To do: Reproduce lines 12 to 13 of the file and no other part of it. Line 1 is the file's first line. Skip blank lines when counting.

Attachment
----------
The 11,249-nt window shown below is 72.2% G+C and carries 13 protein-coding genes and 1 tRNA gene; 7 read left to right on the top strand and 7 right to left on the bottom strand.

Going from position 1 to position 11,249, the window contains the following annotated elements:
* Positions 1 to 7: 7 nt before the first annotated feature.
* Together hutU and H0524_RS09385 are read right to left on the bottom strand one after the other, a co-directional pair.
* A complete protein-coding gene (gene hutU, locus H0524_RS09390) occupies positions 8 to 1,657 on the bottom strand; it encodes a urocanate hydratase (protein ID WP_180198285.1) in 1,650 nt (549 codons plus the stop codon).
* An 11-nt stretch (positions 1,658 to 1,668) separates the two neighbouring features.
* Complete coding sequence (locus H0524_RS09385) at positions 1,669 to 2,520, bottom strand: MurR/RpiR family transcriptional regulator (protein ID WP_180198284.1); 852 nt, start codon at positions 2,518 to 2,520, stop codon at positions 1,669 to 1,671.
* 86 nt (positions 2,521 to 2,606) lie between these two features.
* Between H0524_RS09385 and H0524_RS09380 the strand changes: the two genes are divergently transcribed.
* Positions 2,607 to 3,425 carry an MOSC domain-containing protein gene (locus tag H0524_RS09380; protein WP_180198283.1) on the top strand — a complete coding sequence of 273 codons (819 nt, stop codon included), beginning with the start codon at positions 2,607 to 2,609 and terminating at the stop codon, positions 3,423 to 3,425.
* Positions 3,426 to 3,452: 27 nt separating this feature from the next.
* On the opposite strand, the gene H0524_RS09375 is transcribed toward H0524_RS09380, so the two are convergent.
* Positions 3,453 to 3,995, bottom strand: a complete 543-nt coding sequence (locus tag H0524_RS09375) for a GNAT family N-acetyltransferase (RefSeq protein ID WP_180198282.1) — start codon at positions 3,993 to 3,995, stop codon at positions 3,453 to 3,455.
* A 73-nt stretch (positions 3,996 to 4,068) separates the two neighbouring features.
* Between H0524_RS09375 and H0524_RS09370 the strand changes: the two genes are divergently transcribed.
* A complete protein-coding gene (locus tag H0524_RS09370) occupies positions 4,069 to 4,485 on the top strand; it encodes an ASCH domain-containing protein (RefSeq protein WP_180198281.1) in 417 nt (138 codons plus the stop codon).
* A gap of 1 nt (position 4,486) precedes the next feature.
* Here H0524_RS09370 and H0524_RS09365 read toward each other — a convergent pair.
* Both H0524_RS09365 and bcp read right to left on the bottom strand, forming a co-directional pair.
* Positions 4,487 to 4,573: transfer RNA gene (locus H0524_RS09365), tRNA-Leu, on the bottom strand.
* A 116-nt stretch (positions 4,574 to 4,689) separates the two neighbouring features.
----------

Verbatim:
* On the opposite strand, the gene H0524_RS09375 is transcribed toward H0524_RS09380, so the two are convergent.
* Positions 3,453 to 3,995, bottom strand: a complete 543-nt coding sequence (locus tag H0524_RS09375) for a GNAT family N-acetyltransferase (RefSeq protein ID WP_180198282.1) — start codon at positions 3,993 to 3,995, stop codon at positions 3,453 to 3,455.